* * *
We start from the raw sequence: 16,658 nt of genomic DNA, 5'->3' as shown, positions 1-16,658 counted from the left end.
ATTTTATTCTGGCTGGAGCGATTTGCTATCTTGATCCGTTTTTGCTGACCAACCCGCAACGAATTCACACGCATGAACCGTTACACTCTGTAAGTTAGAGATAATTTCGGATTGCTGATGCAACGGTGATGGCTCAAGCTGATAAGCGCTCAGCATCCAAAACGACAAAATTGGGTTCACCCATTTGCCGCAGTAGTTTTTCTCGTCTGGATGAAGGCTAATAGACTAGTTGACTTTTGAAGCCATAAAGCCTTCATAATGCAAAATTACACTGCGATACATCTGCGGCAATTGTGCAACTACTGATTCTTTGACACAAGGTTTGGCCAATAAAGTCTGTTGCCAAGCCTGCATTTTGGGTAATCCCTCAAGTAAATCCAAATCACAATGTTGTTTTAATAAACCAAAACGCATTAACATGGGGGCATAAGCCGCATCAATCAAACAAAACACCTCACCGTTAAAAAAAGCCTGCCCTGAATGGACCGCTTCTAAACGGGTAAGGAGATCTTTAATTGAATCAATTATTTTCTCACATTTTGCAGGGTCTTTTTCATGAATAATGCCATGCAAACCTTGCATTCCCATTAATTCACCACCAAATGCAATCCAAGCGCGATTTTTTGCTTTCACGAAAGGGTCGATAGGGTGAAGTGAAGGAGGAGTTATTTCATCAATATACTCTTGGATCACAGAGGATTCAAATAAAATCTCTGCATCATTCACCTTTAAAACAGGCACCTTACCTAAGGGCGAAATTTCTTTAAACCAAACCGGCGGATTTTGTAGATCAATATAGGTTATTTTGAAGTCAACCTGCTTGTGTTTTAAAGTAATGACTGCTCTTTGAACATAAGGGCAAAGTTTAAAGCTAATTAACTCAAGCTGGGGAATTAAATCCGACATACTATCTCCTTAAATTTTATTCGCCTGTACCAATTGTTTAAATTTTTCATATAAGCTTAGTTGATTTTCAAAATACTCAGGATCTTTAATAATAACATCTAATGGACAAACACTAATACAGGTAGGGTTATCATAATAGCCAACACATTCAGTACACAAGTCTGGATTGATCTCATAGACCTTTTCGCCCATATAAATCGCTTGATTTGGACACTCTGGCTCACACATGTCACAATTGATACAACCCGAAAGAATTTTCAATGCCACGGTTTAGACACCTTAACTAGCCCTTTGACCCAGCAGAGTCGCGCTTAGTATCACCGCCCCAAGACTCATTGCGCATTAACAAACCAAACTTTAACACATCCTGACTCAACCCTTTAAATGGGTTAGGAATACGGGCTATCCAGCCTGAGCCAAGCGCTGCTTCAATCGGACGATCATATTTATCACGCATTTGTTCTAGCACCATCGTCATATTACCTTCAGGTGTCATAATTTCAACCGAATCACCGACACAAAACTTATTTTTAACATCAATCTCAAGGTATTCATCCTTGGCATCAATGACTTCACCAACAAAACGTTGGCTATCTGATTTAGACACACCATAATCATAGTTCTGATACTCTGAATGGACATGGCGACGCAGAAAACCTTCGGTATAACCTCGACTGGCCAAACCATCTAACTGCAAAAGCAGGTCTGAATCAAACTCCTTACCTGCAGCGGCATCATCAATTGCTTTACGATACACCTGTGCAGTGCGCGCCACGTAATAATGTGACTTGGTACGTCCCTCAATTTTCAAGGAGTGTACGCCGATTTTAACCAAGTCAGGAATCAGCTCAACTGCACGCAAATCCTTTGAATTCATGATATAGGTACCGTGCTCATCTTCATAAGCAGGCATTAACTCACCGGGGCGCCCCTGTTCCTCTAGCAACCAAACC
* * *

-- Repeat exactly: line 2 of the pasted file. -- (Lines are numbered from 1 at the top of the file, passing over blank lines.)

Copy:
ATTTTATTCTGGCTGGAGCGATTTGCTATCTTGATCCGTTTTTGCTGACCAACCCGCAACGAATTCACACGCATGAACCGTTACACTCTGTAAGTTAGAGATAATTTCGGATTGCTGATGCAACGGTGATGGCTCAAGCTGATAAGCGCTCAGCATCCAAAACGACAAAATTGGGTTCACCCATTTGCCGCAGTAGTTTTTCTCGTCTGGATGAAGGCTAATAGACTAGTTGACTTTTGAAGCCATAAAGCCTTCATAATGCAAAATTACACTGCGATACATCTGCGGCAATTGTGCAACTACTGATTCTTTGACACAAGGTTTGGCCAATAAAGTCTGTTGCCAAGCCTGCATTTTGGGTAATCCCTCAAGTAAATCCAAATCACAATGTTGTTTTAATAAACCAAAACGCATTAACATGGGGGCATAAGCCGCATCAATCAAACAAAACACCTCACCGTTAAAAAAAGCCTGCCCTGAATGGACCGCTTCTAAACGGGTAAGGAGATCTTTAATTGAATCAATTATTTTCTCACATTTTGCAGGGTCTTTTTCATGAATAATGCCATGCAAACCTTGCATTCCCATTAATTCACCACCAAATGCAATCCAAGCGCGATTTTTTGCTTTCACGAAAGGGTCGATAGGGTGAAGTGAAGGAGGAGTTATTTCATCAATATACTCTTGGATCACAGAGGATTCAAATAAAATCTCTGCATCATTCACCTTTAAAACAGGCACCTTACCTAAGGGCGAAATTTCTTTAAACCAAACCGGCGGATTTTGTAGATCAATATAGGTTATTTTGAAGTCAACCTGCTTGTGTTTTAAAGTAATGACTGCTCTTTGAACATAAGGGCAAAGTTTAAAGCTAATTAACTCAAGCTGGGGAATTAAATCCGACATACTATCTCCTTAAATTTTATTCGCCTGTACCAATTGTTTAAATTTTTCATATAAGCTTAGTTGATTTTCAAAATACTCAGGATCTTTAATAATAACATCTAATGGACAAACACTAATACAGGTAGGGTTATCATAATAGCCAACACATTCAGTACACAAGTCTGGATTGATCTCATAGACCTTTTCGCCCATATAAATCGCTTGATTTGGACACTCTGGCTCACACATGTCACAATTGATACAACCCGAAAGAATTTTCAATGCCACGGTTTAGACACCTTAACTAGCCCTTTGACCCAGCAGAGTCGCGCTTAGTATCACCGCCCCAAGACTCATTGCGCATTAACAAACCAAACTTTAACACATCCTGACTCAACCCTTTAAATGGGTTAGGAATACGGGCTATCCAGCCTGAGCCAAGCGCTGCTTCAATCGGACGATCATATTTATCACGCATTTGTTCTAGCACCATCGTCATATTACCTTCAGGTGTCATAATTTCAACCGAATCACCGACACAAAACTTATTTTTAACATCAATCTCAAGGTATTCATCCTTGGCATCAATGACTTCACCAACAAAACGTTGGCTATCTGATTTAGACACACCATAATCATAGTTCTGATACTCTGAATGGACATGGCGACGCAGAAAACCTTCGGTATAACCTCGACTGGCCAAACCATCTAACTGCAAAAGCAGGTCTGAATCAAACTCCTTACCTGCAGCGGCATCATCAATTGCTTTACGATACACCTGTGCAGTGCGCGCCACGTAATAATGTGACTTGGTACGTCCCTCAATTTTCAAGGAGTGTACGCCGATTTTAACCAAGTCAGGAATCAGCTCAACTGCACGCAAATCCTTTGAATTCATGATATAGGTACCGTGCTCATCTTCATAAGCAGGCATTAACTCACCGGGGCGCCCCTGTTCCTCTAGCAACCAAACC